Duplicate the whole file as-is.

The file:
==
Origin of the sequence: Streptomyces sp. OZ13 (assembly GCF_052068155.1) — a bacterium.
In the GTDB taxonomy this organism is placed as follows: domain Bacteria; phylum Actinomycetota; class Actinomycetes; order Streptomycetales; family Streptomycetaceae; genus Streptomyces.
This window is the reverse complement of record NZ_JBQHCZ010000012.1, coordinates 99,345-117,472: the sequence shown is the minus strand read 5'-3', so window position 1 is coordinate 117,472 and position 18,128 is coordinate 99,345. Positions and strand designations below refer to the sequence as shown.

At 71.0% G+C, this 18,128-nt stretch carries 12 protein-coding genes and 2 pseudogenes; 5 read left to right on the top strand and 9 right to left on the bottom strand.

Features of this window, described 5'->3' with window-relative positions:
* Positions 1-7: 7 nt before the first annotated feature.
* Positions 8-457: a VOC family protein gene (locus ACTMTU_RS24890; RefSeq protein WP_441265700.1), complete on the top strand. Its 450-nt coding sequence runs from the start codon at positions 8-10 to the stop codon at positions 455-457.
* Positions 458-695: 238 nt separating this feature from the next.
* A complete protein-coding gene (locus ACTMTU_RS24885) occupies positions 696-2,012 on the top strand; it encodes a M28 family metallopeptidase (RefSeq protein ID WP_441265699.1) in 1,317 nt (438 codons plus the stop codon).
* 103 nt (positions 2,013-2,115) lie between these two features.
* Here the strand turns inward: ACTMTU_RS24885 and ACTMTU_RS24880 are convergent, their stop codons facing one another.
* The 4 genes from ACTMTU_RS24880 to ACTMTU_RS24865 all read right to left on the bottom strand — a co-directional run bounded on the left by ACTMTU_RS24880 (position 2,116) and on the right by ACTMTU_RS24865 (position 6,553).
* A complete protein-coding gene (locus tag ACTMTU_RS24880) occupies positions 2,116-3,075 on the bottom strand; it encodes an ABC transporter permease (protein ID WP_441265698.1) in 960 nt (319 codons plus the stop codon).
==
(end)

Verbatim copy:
Origin of the sequence: Streptomyces sp. OZ13 (assembly GCF_052068155.1) — a bacterium.
In the GTDB taxonomy this organism is placed as follows: domain Bacteria; phylum Actinomycetota; class Actinomycetes; order Streptomycetales; family Streptomycetaceae; genus Streptomyces.
This window is the reverse complement of record NZ_JBQHCZ010000012.1, coordinates 99,345-117,472: the sequence shown is the minus strand read 5'-3', so window position 1 is coordinate 117,472 and position 18,128 is coordinate 99,345. Positions and strand designations below refer to the sequence as shown.

At 71.0% G+C, this 18,128-nt stretch carries 12 protein-coding genes and 2 pseudogenes; 5 read left to right on the top strand and 9 right to left on the bottom strand.

Features of this window, described 5'->3' with window-relative positions:
* Positions 1-7: 7 nt before the first annotated feature.
* Positions 8-457: a VOC family protein gene (locus ACTMTU_RS24890; RefSeq protein WP_441265700.1), complete on the top strand. Its 450-nt coding sequence runs from the start codon at positions 8-10 to the stop codon at positions 455-457.
* Positions 458-695: 238 nt separating this feature from the next.
* A complete protein-coding gene (locus ACTMTU_RS24885) occupies positions 696-2,012 on the top strand; it encodes a M28 family metallopeptidase (RefSeq protein ID WP_441265699.1) in 1,317 nt (438 codons plus the stop codon).
* 103 nt (positions 2,013-2,115) lie between these two features.
* Here the strand turns inward: ACTMTU_RS24885 and ACTMTU_RS24880 are convergent, their stop codons facing one another.
* The 4 genes from ACTMTU_RS24880 to ACTMTU_RS24865 all read right to left on the bottom strand — a co-directional run bounded on the left by ACTMTU_RS24880 (position 2,116) and on the right by ACTMTU_RS24865 (position 6,553).
* A complete protein-coding gene (locus tag ACTMTU_RS24880) occupies positions 2,116-3,075 on the bottom strand; it encodes an ABC transporter permease (protein ID WP_441265698.1) in 960 nt (319 codons plus the stop codon).